2,171 citations

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TL;DR: In this paper, a set of 148 molecules having well-established enthalpies of formation at 298 K is presented, referred to as the G2 neutral test set, including the 55 molecules whose atomization energies were used to test Gaussian-2 ~G2! theory.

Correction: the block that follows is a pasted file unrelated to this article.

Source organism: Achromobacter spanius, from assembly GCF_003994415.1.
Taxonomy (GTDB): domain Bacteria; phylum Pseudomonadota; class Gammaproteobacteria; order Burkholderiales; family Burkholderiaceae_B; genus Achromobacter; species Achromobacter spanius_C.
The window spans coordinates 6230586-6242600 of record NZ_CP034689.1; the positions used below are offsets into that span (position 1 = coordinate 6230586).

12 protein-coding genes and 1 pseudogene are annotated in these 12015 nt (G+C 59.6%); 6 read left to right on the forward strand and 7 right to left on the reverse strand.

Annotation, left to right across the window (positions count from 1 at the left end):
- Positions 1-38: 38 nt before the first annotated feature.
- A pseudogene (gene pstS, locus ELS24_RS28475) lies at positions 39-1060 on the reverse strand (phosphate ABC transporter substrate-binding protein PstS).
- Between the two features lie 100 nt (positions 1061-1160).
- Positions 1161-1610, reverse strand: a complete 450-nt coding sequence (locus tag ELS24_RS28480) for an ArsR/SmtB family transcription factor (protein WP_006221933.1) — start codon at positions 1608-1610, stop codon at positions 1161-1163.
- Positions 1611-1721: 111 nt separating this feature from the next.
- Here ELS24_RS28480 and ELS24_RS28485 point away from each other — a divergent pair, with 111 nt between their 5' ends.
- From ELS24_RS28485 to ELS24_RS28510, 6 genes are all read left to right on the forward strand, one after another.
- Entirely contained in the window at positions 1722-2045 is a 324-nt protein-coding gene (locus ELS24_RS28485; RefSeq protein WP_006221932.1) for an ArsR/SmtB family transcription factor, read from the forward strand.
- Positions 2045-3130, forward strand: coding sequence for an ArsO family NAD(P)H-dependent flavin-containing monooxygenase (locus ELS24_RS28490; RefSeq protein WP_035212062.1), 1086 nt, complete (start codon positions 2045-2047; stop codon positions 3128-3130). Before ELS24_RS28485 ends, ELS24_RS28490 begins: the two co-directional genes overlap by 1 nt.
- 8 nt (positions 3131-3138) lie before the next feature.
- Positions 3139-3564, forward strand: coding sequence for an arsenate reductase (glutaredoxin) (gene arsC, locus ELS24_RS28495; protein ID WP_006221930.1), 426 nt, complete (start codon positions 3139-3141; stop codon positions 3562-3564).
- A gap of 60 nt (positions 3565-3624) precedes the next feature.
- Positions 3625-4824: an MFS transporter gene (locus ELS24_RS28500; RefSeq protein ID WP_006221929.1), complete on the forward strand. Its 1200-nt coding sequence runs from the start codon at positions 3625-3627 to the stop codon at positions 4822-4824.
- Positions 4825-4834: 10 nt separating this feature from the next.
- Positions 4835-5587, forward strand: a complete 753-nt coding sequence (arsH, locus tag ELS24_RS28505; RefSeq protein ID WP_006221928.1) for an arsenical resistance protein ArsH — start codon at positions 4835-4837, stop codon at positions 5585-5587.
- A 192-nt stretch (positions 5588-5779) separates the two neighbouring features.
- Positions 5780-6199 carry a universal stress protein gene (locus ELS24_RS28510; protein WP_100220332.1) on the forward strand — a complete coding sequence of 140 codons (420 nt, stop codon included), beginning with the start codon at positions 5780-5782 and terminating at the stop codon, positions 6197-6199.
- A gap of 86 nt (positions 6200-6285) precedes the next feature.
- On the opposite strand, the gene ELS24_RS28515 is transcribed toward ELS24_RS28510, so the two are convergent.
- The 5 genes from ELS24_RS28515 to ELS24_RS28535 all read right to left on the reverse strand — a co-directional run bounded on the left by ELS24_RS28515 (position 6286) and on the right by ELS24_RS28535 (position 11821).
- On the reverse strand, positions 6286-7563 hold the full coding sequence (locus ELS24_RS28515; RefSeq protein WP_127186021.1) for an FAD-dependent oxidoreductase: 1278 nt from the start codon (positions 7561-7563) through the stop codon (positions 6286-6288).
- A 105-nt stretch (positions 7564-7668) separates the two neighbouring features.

Abstract: A set of 148 molecules having well-established enthalpies of formation at 298 K is presented. This set, referred to as the G2 neutral test set, includes the 55 molecules whose atomization energies were used to test Gaussian-2 ~G2! theory @J. Chem. Phys. 94, 7221 ~1991!# and 93 new molecules. The G2 test set includes 29 radicals, 35 nonhydrogen systems, 22 hydrocarbons, 47 substituted hydrocarbons, and 15 inorganic hydrides. It is hoped that this new test set will provide a means for assessing and improving new theoretical models. From an assessment of G2 and density functional theories ~DFT! on this test set it is found that G2 theory is the most reliable method both in terms of average absolute deviation ~1.58 kcal/mol! and maximum deviation ~8.2 kcal/mol!. The largest deviations between experiment and G2 theory occur for molecules having multiple halogens. Inclusion of spin‐orbit effects reduces the average absolute deviation to 1.47 kcal/mol and significantly improves the results for the chlorine substituted molecules, but little overall improvement is seen for the fluorine substituted molecules. Of the two modified versions of G2 theory examined in this study, G2~MP2,SVP! theory ~average absolute deviation51.93 kcal/mol! performs better than G2~MP2! theory ~2.04 kcal/mol!. The G2~MP2,SVP! theory is found to perform very well for hydrocarbons, radicals, and inorganic hydrides. Of the seven DFT methods investigated, the B3LYP method has the smallest average absolute deviation ~3.11 kcal/mol!. It also has a significantly larger distribution of error than the G2 methods with a maximum deviation of 20.1 kcal/mol. © 1997 American Institute of Physics.@S0021-9606~97!02202-2#